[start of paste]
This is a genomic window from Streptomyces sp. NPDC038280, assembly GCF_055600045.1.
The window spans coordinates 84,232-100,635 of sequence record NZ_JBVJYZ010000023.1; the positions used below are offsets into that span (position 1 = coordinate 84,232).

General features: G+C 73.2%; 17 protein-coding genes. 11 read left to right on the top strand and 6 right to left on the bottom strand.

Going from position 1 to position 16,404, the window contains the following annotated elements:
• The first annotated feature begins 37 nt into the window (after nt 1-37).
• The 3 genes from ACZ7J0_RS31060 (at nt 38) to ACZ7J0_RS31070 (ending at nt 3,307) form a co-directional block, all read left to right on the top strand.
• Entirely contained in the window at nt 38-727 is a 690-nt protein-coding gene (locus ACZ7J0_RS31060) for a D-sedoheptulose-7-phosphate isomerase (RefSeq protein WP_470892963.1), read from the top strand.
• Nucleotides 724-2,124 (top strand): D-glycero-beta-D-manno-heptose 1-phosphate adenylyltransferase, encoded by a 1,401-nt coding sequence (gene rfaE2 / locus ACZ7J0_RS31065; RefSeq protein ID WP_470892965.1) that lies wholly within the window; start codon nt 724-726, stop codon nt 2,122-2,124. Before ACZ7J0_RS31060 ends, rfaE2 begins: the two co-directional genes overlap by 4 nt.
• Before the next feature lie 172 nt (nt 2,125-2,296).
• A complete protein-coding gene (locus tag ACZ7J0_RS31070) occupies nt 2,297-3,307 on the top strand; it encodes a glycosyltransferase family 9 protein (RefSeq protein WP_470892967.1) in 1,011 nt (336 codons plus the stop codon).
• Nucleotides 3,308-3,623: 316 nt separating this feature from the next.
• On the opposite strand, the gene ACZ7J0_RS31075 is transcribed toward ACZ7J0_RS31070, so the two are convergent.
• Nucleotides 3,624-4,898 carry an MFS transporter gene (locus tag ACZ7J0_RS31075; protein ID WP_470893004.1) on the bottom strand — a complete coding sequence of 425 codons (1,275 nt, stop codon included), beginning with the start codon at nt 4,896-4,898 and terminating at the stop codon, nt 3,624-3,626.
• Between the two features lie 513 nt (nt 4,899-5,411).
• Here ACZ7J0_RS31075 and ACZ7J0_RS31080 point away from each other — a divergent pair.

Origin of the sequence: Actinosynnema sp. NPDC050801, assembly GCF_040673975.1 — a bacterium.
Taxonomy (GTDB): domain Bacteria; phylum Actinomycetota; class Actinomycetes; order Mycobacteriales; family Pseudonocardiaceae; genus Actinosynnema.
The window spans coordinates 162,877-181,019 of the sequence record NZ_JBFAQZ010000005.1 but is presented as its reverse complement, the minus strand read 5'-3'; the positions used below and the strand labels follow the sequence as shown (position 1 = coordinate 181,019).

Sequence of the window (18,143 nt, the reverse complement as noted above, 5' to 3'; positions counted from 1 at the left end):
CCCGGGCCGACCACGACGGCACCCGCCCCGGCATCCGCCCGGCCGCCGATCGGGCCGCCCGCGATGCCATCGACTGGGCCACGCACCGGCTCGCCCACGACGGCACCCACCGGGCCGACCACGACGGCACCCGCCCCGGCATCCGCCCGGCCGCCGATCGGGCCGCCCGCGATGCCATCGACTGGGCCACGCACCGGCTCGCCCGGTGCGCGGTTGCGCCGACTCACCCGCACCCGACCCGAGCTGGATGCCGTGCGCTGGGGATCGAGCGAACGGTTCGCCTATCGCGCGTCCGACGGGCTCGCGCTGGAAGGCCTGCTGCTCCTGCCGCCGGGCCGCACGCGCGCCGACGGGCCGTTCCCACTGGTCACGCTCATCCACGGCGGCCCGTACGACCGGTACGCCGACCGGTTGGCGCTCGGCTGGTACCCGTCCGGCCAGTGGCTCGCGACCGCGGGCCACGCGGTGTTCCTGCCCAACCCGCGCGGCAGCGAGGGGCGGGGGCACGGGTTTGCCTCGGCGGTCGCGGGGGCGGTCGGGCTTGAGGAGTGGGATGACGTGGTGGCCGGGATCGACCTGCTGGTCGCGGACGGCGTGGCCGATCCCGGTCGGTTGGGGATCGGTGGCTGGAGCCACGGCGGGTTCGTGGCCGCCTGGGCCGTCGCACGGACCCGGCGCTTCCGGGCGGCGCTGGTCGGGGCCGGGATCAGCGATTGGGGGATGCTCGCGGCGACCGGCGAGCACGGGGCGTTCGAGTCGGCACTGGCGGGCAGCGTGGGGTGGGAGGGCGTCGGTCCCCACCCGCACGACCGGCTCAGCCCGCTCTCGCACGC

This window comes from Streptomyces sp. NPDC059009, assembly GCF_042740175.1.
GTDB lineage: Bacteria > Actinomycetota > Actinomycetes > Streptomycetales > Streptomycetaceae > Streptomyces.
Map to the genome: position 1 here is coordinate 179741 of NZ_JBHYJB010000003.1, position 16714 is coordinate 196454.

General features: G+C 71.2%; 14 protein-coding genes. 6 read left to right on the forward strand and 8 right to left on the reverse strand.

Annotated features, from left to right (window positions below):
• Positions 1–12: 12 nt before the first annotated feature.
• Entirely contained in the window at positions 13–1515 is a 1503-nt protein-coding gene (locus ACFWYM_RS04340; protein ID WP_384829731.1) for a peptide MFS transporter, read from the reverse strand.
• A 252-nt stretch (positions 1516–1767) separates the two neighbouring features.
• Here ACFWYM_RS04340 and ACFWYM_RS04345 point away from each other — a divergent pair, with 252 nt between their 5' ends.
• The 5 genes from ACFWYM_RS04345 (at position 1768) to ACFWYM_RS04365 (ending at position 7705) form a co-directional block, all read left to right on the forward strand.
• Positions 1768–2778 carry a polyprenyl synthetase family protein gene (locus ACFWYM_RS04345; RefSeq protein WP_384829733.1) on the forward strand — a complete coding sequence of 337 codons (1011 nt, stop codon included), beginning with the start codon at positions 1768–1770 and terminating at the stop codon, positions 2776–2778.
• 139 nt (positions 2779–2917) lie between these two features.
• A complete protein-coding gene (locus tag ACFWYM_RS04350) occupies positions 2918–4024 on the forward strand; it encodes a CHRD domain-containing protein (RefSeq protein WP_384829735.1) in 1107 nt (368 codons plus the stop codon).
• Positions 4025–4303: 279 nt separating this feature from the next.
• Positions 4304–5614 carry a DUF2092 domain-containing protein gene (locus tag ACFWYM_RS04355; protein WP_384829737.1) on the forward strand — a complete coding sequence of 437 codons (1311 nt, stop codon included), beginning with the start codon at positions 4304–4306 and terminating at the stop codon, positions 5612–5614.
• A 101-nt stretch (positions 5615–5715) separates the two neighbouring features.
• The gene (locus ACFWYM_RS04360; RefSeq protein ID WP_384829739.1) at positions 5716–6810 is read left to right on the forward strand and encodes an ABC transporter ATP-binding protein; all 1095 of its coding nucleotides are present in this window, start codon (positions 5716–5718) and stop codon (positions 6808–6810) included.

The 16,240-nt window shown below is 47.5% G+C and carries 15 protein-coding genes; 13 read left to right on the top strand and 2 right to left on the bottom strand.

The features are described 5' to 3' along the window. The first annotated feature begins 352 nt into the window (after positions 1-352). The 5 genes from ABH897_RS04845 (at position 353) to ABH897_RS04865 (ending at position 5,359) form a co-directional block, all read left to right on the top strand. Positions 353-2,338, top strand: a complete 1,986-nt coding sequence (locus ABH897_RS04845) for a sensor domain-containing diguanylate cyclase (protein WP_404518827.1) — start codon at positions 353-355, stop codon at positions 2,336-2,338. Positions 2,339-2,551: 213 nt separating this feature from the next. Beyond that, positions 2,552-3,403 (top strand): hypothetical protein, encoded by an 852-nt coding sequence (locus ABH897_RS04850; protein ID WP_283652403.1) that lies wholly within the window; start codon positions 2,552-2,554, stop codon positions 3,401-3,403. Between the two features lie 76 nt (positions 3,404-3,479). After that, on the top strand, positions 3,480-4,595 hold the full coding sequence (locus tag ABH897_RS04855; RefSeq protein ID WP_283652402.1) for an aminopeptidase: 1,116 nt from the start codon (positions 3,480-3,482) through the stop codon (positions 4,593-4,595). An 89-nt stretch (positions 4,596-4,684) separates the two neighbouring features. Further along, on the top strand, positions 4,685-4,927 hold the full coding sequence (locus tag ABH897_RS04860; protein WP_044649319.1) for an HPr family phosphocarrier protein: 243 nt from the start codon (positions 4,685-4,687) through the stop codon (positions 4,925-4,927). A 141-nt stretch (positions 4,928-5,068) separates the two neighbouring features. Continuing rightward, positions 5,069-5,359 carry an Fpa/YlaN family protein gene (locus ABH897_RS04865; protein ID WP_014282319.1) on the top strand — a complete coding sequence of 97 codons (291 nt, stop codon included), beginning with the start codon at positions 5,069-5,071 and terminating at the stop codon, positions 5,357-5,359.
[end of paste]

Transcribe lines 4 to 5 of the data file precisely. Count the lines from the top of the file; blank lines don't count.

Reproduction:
Going from position 1 to position 16,404, the window contains the following annotated elements:
• The first annotated feature begins 37 nt into the window (after nt 1-37).